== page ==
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What Essay Writing Taught Me About Coaching



When I was in 8th grade English class, I was taught a formula for writing an essay.



As someone who very much appreciates systems and structure, this appealed to me: here was a template I could use every time I had an essay to write, and I would always know where to start and how to go about it.



The idea was that the first paragraph was your “road map,” where you outlined your thesis statement and spelled out exactly where the rest of the paper was going to be headed.



Each of the following paragraphs, the "body" of the paper, would follow along one of the topics mentioned in the introduction, while also supporting the overall thesis.



It was a super simple format to follow, and it removed the "where do I even begin?" feeling that (at least for me) would arise whenever I was assigned a paper to write.



Even at the time, it was like a lightbulb went off in my head: I could literally take this formula, plug in whatever topic I was writing about, and I’d have my essay completely mapped out - all I had to do was follow the plan and fill in the rest!





















I am not kidding when I say I used this exact formula throughout middle school, high school, and college for *every* paper I had to write.



And, without fail, every essay (whether or not the actual content was good) would come back with a comment saying something about how it was well organized, clear, and easy to read.



The other day I realized that my coaching process follows this same pattern.



There is a basic formula that provides the structure; but just as each essay has its own topic, each individual I coach has their own unique path.



And with coaching, my goal is the same as it was with all those essays - to make everything very simple, clear, and easy to follow.



In the case of an essay, this structure gives you a starting point and guidance, but it doesn’t determine what you write about, how long the essay is, or the overall theme – each one will be unique and have its own path.



In coaching, having this structure means the general plan is clearly mapped out, and the client’s needs and goals allow us to write their own individual story.



This certainly doesn’t mean there won’t be work involved, or that challenges won’t come up, or that the “essay” will just write itself.



And it definitely doesn’t mean that each person’s journey will be the same.



The structure is there as a foundation, but you as the client fill it in with your own distinct needs.



For example, if someone comes to me wanting to improve their sleep, the structure we follow will be the same as someone who’s goal is to change their eating habits:



We will break that goal down into the skills that need to be developed, break those skills down into practices to focus on, and then take those practices and create daily actions that put them into use.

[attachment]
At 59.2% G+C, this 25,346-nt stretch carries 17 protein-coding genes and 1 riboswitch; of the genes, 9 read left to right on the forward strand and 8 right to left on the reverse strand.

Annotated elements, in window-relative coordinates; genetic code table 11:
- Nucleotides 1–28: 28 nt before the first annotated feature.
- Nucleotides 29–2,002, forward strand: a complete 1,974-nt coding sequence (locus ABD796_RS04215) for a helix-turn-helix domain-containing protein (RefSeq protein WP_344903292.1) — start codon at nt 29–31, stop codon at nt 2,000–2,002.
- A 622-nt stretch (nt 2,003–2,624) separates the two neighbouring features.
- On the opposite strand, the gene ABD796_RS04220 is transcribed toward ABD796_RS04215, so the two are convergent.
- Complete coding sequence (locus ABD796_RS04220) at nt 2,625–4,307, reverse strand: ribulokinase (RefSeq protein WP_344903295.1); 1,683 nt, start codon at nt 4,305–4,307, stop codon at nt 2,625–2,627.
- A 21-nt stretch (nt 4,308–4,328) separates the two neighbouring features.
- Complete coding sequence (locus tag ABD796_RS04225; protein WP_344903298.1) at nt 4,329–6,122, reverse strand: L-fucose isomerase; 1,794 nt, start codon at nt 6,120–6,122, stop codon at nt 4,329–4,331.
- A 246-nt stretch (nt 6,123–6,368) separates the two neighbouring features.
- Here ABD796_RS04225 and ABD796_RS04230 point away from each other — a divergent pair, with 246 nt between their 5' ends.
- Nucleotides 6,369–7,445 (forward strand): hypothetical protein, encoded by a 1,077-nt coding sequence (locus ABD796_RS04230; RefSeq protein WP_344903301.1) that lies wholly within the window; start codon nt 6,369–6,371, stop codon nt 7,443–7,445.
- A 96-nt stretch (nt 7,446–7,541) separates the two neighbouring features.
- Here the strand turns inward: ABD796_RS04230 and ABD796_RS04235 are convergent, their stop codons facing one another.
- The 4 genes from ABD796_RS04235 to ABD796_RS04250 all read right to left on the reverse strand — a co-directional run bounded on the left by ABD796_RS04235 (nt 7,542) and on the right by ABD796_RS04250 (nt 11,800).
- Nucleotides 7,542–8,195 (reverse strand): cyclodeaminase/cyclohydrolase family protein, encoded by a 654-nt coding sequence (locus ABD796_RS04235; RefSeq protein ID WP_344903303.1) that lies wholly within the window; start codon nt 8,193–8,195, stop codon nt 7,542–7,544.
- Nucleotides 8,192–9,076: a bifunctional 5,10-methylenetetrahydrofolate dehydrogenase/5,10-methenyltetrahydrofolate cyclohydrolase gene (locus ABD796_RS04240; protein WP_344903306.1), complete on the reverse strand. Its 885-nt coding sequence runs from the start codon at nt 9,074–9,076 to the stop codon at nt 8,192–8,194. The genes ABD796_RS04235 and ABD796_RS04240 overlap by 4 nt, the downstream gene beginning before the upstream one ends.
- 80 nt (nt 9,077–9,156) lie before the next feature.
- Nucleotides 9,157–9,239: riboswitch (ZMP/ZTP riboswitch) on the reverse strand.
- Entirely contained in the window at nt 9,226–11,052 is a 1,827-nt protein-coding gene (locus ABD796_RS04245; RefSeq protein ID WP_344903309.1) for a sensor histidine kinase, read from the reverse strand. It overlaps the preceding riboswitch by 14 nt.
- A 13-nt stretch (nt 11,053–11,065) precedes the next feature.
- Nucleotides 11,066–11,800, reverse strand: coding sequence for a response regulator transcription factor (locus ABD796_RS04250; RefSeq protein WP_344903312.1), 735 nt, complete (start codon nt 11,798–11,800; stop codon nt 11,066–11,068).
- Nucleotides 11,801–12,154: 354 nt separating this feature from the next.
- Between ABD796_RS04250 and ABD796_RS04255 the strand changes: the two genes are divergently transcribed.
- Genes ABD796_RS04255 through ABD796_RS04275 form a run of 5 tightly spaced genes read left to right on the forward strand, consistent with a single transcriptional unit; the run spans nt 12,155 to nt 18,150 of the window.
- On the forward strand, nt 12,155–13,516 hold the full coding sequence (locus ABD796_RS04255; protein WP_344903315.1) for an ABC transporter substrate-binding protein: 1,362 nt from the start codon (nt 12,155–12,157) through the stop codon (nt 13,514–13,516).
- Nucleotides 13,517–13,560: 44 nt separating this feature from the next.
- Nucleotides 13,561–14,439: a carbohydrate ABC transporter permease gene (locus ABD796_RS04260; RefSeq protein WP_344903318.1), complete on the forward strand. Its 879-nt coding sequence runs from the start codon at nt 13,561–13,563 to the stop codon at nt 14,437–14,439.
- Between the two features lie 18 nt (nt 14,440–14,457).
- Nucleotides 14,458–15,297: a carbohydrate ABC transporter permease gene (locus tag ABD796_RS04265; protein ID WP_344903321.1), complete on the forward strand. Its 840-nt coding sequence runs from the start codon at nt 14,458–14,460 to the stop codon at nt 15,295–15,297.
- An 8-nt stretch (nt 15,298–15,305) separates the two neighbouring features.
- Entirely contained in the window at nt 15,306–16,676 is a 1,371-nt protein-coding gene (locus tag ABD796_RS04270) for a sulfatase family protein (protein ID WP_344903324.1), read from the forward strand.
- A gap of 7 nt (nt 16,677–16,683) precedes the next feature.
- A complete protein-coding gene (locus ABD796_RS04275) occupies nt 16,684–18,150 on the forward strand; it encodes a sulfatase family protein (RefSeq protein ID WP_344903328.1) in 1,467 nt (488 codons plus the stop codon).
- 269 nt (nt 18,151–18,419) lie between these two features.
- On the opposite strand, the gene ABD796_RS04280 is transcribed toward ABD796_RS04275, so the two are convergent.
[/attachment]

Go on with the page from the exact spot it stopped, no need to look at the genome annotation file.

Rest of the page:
But depending on whether you want to improve sleep or want to change your eating habits (or something else entirely), this is where the individual “essays” will differ.



The client looking to improve sleep might want to work on the skill of getting a consistent amount of sleep each night. That skill could be broken down into the practice of setting a specific bedtime, with a daily action of setting an alarm reminder half an hour beforehand.



The client looking to improve eating habits might want to build the skill of eating more intuitively, by practicing eating more slowly, with a daily action of putting their fork down between bites of food.



In both scenarios, the structure remains the same, even while the inputs you plug into the formula could have endless variations.



It’s been a long time since I’ve had to write a paper for school, but this concept of creating and using a structure has stuck with me after all these years!



And now that I see how this idea applies to my coaching process, I understand why it is such a successful formula.












Having a well-defined starting point and a framework to build upon makes it much easier to get started, stay on track, and know you are moving forward.



And even if you have to make some edits or write a couple drafts, you'll always have that plan to guide you.



If you find that you’re struggling to take that first step, make progress, or accomplish your goals, perhaps there is an opportunity to create a system or structure that outlines your path.



Finding a way to make things clear and easy to follow might not mean you always get an “A+,” but it will certainly help you get that paper written.




And if you’d like to experience first hand how my coaching process can help you write your story, let’s talk! Send me a message or schedule your free consultation call to get started.




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